Series: Roderick Alleyn #26
Published by Minotaur on Sept 15, 1999
Source: On shelves
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Murder takes a Roman holiday.
On an exclusive guided tour of Rome's ancient ruins, a motley crew of tourists gets more than the price of admission. For amidst the serpentine passages of an underground crypt, the shady tour guide disappears, a mysterious murder occurs, and Inspector Roderick Alleyn-undercover on an international drug bust-must focus his keen eye on more than just Rome's breathtaking sights...
When in Rome is my first TBR challenge pick. I haven’t decorated my TBR jar yet, but when I do I’ll post a picture. I have a jar and put about 11 titles in it, but I’ll add to it as the year goes by. They’re a mix of ones that have been sitting on my shelf for a while and recent additions to the list. Usually I wouldn’t read two Marsh’s so close together, but you just can’t argue with random from a jar.
When in Rome was first published in 1970 and you can tell in some of the dialogue and phrases, like groovy. It’s also very drug heavy and there’s a “party” that fits into the fictional version of the era. Aside from that, it’s a typical Marsh mystery. Some interesting characters, Inspector Alleyn being his usual handsome, intelligent self. The characters are a particularly interesting lot: a Dutch couple clearly in love; a man and his aunt, both rather spoiled and prone to addiction; an author and a woman who works for his publisher, who arrived separately but are drawn to each other; a “Major” who is maybe just a tourist; and the tour guide, a bad guy who disappears fairly quickly. With such a small list of potential suspects, a couple of whom are clearly not the killer, I was still kept guessing right up to the end.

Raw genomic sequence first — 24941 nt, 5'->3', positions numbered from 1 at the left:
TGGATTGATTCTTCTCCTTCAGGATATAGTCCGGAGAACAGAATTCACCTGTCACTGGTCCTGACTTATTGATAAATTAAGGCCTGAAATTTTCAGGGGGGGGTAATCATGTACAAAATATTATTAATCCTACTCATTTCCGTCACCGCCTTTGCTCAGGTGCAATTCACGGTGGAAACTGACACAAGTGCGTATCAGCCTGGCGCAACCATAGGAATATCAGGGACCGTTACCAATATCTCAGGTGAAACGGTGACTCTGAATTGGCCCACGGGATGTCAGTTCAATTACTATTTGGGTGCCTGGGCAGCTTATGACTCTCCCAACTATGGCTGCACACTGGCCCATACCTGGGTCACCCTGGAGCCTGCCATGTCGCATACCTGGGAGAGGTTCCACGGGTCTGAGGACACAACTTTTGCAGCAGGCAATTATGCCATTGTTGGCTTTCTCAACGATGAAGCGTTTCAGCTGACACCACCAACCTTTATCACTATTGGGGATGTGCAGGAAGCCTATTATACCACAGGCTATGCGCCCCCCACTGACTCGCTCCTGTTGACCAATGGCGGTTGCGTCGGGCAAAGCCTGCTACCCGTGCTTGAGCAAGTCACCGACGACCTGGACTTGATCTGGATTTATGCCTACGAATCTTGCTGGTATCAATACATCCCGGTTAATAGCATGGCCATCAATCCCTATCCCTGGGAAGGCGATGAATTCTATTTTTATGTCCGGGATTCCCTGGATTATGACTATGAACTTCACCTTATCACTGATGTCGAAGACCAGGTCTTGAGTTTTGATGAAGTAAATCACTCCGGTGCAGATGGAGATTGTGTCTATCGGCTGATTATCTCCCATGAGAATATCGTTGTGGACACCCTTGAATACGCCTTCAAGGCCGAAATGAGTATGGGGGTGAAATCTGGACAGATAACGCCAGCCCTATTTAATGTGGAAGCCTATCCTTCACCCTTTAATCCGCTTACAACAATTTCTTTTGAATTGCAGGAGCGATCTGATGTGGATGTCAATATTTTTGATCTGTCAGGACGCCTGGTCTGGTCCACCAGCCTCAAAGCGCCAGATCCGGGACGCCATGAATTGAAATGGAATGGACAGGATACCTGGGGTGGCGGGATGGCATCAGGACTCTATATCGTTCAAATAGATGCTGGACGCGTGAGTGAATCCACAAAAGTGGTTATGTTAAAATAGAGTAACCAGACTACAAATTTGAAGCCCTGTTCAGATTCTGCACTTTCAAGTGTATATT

If you have any intention of reading this one and hate when an ending is spoiled, don’t read any further. If, however, you’re like me and don’t mind spoilers, tell me what you think.
This is one of those books where the murderer gets away. Alleyn knows who the killer is, but chooses not to share that information. He does not hide any information from the Italian authorities, they just don’t put it together right. I’m happy with that. Yes, someone who was innocent of the crime is believed to the murderer. But that character dies from an unfortunate accident and was certainly a bad guy anyway. The bad guys get blamed, the good guys are free, everyone’s secrets are safe, and all live happily ever after. Maybe that means justice was served. I know I’ve read other mysteries that haven’t ended with the killer being apprehended. I don’t think it’s ever been handled in a way that truly bothered me. If you read mysteries, do you need to have the killer pay for his crime, or are you okay when maybe the moral choice isn’t exactly the legal choice and the detective follows his/her conscience?
I do like to see the killer pay for their crime but don’t always mind it when they don’t in a book since that mirrors real life.
The only time it bothers me, is when the detective allows the killer to commit suicide, rather than face the music.
I love the jar idea and look forward to seeing it. This book sounds good!!!
I guess it depends on the crime